Navajo-Churro Sheep 

Last spring I saw an inspiring lecture at my knitting guild by Susan Strawn, author of Knitting America, where she presented her doctoral thesis on Churro Sheep, and the craft culture of the Navajo Indians.   I was reminded of it as I was cleaning out my emails.  I had written to Susan after her lecture to say how much I enjoyed it, and she replied and directed me to this interview.

The Churro Sheep were systematically wiped out by the US government first in 1865 by a massive slaughter prior to leading the Navajo on the long walk to Arizona, and again in the 1930’s by government imposed stock reductions.  Or so they thought.  The breed was considered extinct until Dr. Lyle McNeal and others started collecting and selectively breeding the sheep through the Utah State University.  This is a great interview that aired on NPR last summer talking about the “Sheep is Life” festival that takes place every year in Arizona, and a bit of the history of the sheep.

These sheep have been saved from extinction, and are no longer considered endangered.  If you have been reading this blog, you will know that I just purchased a used spinning wheel and I am having great fun (not great success yet) spinning on it.  I had taken a drop spindle class a year ago, and never really got the hang of it.  At the time of the class, I purchased 2 balls of Roving that I thought I would like to spin.  They happened to be Navajo Churro.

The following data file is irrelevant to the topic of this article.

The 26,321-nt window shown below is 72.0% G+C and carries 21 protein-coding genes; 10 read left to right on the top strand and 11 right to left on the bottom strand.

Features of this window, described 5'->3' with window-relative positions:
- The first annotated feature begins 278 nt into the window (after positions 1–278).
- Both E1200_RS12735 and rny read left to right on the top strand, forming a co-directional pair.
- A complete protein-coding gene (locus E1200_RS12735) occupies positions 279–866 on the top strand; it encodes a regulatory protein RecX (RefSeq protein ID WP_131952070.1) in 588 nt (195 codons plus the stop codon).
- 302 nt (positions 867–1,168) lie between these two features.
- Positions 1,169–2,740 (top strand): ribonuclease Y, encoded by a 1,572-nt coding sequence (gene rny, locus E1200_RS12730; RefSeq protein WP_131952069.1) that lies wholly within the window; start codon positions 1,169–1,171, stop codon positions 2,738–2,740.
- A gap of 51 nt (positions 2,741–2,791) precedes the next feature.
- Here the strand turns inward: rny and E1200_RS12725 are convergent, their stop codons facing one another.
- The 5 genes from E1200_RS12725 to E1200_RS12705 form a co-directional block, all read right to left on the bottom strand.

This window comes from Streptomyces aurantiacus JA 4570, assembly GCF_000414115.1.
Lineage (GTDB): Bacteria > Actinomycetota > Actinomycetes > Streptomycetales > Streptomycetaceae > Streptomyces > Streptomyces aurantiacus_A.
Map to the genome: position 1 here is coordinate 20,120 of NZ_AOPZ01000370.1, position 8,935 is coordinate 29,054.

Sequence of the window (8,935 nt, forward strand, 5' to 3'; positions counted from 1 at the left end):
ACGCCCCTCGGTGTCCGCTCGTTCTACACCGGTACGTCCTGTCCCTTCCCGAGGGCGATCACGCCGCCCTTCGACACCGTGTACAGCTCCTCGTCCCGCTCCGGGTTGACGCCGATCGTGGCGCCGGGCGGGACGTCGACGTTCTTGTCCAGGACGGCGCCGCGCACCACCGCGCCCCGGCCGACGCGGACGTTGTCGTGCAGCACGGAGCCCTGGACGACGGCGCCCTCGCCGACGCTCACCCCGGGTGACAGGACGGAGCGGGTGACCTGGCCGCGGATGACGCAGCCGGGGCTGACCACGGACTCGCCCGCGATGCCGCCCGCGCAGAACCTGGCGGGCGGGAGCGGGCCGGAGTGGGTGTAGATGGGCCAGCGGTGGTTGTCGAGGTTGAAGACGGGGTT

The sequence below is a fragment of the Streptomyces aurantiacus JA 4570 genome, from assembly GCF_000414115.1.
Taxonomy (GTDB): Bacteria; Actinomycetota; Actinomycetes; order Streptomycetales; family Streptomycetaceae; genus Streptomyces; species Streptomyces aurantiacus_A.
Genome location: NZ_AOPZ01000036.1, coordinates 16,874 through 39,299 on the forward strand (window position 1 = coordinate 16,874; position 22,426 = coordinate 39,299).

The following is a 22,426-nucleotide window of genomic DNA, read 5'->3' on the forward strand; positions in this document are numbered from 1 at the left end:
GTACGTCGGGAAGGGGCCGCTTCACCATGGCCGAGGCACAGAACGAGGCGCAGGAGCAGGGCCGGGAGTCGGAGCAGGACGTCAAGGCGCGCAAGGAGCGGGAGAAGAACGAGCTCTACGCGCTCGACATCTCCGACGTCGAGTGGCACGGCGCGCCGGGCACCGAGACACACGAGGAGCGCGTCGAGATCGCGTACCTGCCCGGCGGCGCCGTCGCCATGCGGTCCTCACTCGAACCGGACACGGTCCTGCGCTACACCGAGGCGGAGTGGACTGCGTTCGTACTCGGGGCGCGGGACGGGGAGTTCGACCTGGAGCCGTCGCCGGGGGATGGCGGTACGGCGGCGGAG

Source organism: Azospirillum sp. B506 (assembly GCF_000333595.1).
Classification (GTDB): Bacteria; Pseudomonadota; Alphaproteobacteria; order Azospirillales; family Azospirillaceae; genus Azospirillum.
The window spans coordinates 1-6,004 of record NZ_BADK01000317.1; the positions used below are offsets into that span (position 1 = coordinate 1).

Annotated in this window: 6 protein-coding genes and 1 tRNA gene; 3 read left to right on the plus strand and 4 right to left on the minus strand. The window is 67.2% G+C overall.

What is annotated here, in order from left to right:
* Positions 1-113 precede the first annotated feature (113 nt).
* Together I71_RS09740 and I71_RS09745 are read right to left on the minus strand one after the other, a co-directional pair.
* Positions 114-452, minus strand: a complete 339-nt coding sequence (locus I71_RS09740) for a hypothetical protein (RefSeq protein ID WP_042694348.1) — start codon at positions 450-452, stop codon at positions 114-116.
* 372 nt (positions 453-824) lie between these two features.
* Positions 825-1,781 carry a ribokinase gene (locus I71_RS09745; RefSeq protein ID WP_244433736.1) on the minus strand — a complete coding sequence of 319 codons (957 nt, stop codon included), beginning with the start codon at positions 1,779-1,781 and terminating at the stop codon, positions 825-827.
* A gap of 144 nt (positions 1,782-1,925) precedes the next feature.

Now that I have a real spinning wheel, this wool will be coming into play soon.

The Navajo-Churro sheep is considered a primitive breed, a direct descendant of the Churra sheep brought to Mexico in 1494 by Spanish explorers.  It has a long hair outercoat, and a fine wool undercoat.  Mainly used for weavings, the undercoat is good for outerwear.  I am assuming that these rovings are the undercoat, as they feel very soft.  I should be able to tell by the staple length.  The wool comes in a wide range of natural colors.

Characteristics (from The book of Wool):

  • Fineness: Undercoat:  18-30 microns; Outercoat: 30-47 microns
  • Staple length:  Undercoat:  3-6″; Outercoat: 6-8″
  • Crimp:  Low, with curly tips
  • Luster:  Moderate
  • Suitable for:  Midrange garments, Outerwear
  • Felting Qualities:  Medium